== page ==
• I am an MS sufferer living in Spain and so I struggle with warm weather most of the year. Prior to MS I was generally always cool or cold in the winter months. Now I find I feel hot all year, however, I have noticed a marked deterioration in my walking and balance from May to September which obviously coincides with the hotter weather. One thing that really helps is swapping from walking for exercise, to swimming. In fact I actually would prefer to swim all year around but the water gets a bit too cold for me. I certainly feel more able to walk once I have swam my lengths. (50+ laps of 10meters length)

  • When the temperature went above 23C my walking and bladder control both deteriorated. This was true until June this year, when I stopped being able to walk very much at all. I've been using a wheelchair pretty much full time since then and we haven't had any hot weather.
    When it was hot earlier this year, as long as I wore a cooling vest, I didn't see any deterioration in my symptoms. I have two, so that one can be cooling in the freezer while the other is absorbing heat on me. When it was hot last year, before I had the cooling vests, I kept my symptoms under control by drinking lots of iced water.

    • Dear Cordelia, I am very grateful for your practical insights into temperature control, and to hear about your experiences. Because our bodies normally control core temperature within tight boundaries, one thing that is underlined by your observations is that the change in core body temperature that ends up affecting your symptoms must be small, a fraction of a degree centigrade. Such a small change may be rectified at least partially by the suit and the iced water. One scientific challenge is to find, if possible, some convenient means of providing the beneficial effects of cooling (once we have understood them) and so improve quality of life. Clearly if this could be done without having to have a swimming pool on hand and a cooling suit, then such relief might be more widely felt, and in more commonplace circumstances. That would be something.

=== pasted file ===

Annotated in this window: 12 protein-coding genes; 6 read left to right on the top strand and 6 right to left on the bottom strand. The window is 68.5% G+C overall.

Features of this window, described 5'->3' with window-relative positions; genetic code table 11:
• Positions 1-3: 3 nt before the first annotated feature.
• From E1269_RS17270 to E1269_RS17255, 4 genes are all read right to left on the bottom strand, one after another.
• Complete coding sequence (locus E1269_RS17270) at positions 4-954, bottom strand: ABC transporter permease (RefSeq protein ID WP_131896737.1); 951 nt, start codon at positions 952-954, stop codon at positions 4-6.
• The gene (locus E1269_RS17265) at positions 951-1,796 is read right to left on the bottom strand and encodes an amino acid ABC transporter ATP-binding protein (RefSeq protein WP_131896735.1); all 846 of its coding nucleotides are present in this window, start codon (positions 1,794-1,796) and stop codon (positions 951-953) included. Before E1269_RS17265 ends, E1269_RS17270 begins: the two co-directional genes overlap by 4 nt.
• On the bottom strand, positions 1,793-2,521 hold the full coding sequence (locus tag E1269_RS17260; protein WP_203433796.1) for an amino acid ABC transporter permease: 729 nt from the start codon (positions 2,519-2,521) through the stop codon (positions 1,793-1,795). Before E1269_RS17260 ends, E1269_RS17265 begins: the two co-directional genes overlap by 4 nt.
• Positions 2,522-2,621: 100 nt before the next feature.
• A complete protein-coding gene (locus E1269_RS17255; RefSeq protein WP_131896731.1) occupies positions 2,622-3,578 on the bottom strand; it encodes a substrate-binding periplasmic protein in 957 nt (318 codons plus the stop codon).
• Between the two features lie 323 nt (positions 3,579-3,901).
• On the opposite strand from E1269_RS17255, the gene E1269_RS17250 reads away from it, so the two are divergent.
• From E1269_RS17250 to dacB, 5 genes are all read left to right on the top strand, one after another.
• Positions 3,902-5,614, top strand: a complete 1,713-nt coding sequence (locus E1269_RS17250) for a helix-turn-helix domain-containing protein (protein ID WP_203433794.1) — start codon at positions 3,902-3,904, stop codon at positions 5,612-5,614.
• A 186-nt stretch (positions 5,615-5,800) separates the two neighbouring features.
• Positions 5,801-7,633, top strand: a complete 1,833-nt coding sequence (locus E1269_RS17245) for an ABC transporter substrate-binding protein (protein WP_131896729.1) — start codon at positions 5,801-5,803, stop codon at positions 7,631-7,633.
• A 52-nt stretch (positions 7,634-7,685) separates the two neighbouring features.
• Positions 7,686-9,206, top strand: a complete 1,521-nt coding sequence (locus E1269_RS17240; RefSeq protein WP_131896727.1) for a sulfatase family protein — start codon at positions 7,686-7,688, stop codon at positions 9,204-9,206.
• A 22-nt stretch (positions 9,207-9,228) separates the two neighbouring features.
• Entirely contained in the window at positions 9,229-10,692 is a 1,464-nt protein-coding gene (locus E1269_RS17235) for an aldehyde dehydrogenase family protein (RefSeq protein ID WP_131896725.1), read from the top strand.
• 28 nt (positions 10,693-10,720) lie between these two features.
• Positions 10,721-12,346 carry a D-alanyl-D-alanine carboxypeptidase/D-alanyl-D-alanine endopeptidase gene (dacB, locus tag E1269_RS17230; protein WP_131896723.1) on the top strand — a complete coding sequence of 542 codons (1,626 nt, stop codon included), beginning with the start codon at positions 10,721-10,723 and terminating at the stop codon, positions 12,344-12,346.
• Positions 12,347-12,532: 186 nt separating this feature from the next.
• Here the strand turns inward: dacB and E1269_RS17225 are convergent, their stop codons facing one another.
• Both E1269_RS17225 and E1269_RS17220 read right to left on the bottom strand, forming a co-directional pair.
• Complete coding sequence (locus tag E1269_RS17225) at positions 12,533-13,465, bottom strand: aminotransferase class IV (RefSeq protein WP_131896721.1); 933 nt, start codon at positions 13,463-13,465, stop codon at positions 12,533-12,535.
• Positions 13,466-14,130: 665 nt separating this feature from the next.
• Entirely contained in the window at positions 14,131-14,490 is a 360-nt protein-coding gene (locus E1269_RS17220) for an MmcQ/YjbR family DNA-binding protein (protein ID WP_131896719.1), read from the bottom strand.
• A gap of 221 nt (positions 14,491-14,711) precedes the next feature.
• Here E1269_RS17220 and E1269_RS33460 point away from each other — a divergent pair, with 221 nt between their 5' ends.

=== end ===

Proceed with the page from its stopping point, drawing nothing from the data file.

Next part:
• I am already aching from the shivering and tingling that starts when the temperature drops. Multiple layers of clothing don't help as I can't generate heat from the inside. It comes with the restless leg feeling that spreads up into my back. I can feel warmth against my skin, but it can't seem to register inside my body. I look forward to the summer, till it gets here and I get overheated and lethargic, then I look forward to the winter!

By Mark Baker